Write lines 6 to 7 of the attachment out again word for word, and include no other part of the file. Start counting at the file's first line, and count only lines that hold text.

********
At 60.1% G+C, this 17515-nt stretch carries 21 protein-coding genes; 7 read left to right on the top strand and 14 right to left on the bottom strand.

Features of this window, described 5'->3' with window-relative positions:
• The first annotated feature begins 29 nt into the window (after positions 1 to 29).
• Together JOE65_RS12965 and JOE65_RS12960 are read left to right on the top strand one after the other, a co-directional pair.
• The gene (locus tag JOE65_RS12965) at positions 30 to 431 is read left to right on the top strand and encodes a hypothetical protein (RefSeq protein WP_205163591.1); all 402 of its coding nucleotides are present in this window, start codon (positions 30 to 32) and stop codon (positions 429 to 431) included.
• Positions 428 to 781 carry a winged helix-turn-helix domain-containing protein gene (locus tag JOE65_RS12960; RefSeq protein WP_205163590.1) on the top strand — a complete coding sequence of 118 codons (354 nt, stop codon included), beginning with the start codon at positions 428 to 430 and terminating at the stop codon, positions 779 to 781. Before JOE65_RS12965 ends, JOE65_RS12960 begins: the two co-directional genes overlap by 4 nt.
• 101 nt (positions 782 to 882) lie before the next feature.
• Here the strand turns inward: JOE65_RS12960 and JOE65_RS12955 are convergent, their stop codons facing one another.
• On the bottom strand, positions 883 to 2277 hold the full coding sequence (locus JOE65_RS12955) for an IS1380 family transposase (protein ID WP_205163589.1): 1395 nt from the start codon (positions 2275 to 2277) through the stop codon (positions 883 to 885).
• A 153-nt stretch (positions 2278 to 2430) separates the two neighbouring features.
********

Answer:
• Positions 428 to 781 carry a winged helix-turn-helix domain-containing protein gene (locus tag JOE65_RS12960; RefSeq protein WP_205163590.1) on the top strand — a complete coding sequence of 118 codons (354 nt, stop codon included), beginning with the start codon at positions 428 to 430 and terminating at the stop codon, positions 779 to 781. Before JOE65_RS12965 ends, JOE65_RS12960 begins: the two co-directional genes overlap by 4 nt.
• 101 nt (positions 782 to 882) lie before the next feature.